The Chronicle Herald has contacted freelance journalists and recent graduates to replace reporters during a possible work stoppage.

A late November email from Herald management, provided to CBC News by one of the freelancers, asks if the journalist would be interested in "freelancing more regularly" for the weeklies or "writing for the daily."

"That need could grow soon as we are in the middle of labour negotiations that may end in a strike or lockout before the end of the year," the paper's vice president of news, Brian Ward, wrote in the email.

The email offers "full time contracts of up to four months" should there be a work stoppage.

"People would generally work from their homes and we would publish without bylines," the email said. 

Ward declined a CBC News request for comment on Tuesday. Nancy Cook, vice-president of administration and a spokesperson for the paper during negotiations, did not respond to interview requests.

The email said the freelancer could work full time, file the occasional freelance piece or "bow out entirely if there is a work stoppage."

"Any option is fine," the email said.

'Anticipating a long, drawn out' dispute

A lead negotiator for the Halifax Typographical Union, which represents 61 newsroom staff, said hiring replacement workers is typical.

"It seems to me at first blush they're anticipating a long-drawn-out labour dispute with the newsroom employees," said Dave Wilson, a representative of parent union CWA.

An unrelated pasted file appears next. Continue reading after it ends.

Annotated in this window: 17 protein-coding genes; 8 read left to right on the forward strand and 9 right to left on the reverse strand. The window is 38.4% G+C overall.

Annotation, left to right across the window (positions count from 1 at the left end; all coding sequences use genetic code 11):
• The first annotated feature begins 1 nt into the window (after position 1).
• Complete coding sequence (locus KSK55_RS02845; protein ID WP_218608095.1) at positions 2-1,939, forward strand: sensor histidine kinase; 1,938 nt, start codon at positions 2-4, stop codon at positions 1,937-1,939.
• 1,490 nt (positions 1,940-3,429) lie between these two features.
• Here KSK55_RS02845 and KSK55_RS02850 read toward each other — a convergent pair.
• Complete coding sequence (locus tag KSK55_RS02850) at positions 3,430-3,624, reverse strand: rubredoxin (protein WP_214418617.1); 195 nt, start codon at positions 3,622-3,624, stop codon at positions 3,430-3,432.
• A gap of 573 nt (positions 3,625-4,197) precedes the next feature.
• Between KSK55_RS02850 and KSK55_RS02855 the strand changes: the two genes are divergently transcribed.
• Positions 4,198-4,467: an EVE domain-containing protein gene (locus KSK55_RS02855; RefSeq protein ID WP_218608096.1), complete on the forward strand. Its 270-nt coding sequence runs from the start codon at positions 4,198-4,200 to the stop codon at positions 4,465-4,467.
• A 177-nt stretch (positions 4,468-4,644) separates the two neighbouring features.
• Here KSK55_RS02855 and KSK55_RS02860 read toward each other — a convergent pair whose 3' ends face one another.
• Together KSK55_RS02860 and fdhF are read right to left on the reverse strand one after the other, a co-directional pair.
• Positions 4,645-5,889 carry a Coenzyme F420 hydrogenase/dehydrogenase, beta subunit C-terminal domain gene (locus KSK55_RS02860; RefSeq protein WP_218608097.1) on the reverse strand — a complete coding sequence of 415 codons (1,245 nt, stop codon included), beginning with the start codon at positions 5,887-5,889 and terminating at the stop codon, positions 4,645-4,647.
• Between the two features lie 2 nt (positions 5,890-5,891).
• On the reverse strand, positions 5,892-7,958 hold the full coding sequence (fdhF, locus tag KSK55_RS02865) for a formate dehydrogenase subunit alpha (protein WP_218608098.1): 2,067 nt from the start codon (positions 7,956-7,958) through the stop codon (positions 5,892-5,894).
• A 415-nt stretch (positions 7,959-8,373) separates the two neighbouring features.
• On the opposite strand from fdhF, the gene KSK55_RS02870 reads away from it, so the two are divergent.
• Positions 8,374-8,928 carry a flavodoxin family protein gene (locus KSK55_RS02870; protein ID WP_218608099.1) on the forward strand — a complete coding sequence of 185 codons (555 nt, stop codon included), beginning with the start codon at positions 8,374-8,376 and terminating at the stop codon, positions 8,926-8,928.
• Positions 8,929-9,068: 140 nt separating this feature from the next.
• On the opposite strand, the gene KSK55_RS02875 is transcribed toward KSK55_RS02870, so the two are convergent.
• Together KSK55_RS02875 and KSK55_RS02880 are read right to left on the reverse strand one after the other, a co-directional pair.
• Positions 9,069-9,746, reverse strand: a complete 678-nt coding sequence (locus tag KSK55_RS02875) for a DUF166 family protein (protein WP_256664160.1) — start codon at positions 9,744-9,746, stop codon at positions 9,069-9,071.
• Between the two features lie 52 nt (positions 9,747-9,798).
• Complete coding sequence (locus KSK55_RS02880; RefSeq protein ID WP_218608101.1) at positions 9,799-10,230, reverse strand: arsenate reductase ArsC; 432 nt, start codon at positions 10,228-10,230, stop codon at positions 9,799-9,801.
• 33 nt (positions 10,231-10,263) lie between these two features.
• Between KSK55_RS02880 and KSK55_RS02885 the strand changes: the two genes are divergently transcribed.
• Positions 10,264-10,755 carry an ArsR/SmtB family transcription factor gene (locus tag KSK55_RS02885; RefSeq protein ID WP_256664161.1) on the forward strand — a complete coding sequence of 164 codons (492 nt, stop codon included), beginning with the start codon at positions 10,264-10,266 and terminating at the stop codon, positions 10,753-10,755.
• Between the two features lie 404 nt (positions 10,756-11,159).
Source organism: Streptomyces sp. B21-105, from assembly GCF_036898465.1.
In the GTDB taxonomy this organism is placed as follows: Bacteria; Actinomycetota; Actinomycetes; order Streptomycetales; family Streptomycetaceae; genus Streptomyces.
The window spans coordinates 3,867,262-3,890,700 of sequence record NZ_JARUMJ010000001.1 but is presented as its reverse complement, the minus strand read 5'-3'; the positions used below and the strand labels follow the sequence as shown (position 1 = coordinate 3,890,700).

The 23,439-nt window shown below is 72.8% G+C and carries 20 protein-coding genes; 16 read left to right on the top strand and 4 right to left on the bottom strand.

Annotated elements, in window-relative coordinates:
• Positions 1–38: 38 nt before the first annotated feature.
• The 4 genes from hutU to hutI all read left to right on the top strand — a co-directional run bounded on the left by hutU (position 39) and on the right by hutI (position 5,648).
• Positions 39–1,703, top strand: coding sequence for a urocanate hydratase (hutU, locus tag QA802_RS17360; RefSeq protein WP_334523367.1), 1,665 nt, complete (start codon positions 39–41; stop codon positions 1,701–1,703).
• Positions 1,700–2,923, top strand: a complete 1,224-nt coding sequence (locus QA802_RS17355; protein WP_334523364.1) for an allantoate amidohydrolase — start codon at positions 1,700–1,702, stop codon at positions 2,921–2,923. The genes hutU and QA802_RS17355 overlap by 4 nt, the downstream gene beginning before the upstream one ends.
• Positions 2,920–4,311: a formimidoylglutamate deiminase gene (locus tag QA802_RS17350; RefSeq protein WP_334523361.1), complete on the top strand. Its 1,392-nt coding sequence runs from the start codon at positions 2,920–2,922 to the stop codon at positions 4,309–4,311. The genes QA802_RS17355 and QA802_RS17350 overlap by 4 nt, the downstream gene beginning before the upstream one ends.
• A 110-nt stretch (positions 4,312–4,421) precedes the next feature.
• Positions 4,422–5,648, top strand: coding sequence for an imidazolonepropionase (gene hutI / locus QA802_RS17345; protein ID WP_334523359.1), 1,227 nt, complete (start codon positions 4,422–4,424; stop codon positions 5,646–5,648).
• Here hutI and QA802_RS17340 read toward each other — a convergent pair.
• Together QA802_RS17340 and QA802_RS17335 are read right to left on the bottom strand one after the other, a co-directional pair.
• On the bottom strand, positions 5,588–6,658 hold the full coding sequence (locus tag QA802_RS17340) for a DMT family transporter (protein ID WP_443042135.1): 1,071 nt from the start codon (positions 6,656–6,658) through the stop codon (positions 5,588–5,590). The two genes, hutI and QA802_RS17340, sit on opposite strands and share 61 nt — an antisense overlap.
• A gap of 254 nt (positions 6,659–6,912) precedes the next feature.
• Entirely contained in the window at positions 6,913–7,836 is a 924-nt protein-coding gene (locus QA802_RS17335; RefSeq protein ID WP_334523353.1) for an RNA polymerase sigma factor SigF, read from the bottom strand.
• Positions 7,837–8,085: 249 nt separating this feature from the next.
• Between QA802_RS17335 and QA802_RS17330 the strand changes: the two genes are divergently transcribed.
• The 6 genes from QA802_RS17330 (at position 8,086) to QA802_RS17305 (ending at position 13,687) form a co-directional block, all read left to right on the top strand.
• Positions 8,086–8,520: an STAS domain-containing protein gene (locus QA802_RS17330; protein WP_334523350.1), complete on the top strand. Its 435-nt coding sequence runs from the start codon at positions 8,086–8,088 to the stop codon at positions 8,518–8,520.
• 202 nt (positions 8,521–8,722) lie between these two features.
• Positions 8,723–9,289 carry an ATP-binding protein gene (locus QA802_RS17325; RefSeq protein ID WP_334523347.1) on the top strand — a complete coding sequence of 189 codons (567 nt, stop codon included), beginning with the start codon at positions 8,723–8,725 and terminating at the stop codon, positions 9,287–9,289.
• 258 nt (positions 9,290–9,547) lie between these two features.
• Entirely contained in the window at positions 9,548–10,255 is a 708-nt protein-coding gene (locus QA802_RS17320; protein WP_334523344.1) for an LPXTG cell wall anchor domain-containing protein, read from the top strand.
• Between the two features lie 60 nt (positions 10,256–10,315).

"Quite frankly, it could go longer unless the employer comes to it senses … They have to know we're not going to acquiesce to 99 per cent of the proposals that they're asking for."

Wilson and other union staff said management wants wages slashed by around 17 per cent and a third of the newsroom cut, including editors and photographers. It also wants to remove the gender parity clause in the collective agreement, and make more than 200 individual changes. 

Hiring temporary or permanent replacement workers during a work stoppage is legal in Nova Scotia.

The Herald is offering anonymity through no bylines and the ability to work from home, but Wilson said that won't last. 

"You still have to do the story and eventually your name is going to get out there because you have to talk to somebody. You have to interview somebody," Wilson said. 

"The Herald is just using you to meet its goal and when you're done you're toast."

Recent King's grads approached

Three recent graduates of the journalism school at the University of King's College have contacted professors at King's for advice after being approached by the Herald, school director Kelly Toughill said Tuesday.

Without telling them what to do, Toughill said she informed the graduates of the ramifications of such work, which as new reporters they may not understand. 

"That's something that will follow them for a very long time, and could make it difficult for them to get jobs elsewhere. My experience has been people who do that in journalism tend to be a little bit of a pariah in the journalism community," Toughill said.

"Some people may passionately believe this is the right thing to do for political reason or they may have personal and financial reasons, but they should think right now about what their story will be for many years to come if they chose to virtually cross the picket line."

The Herald newsroom union will hold a strike vote on Saturday. Two final days of conciliation talks are scheduled for Jan. 20 and 21. A work stoppage, either strike or lockout, is possible Jan. 23.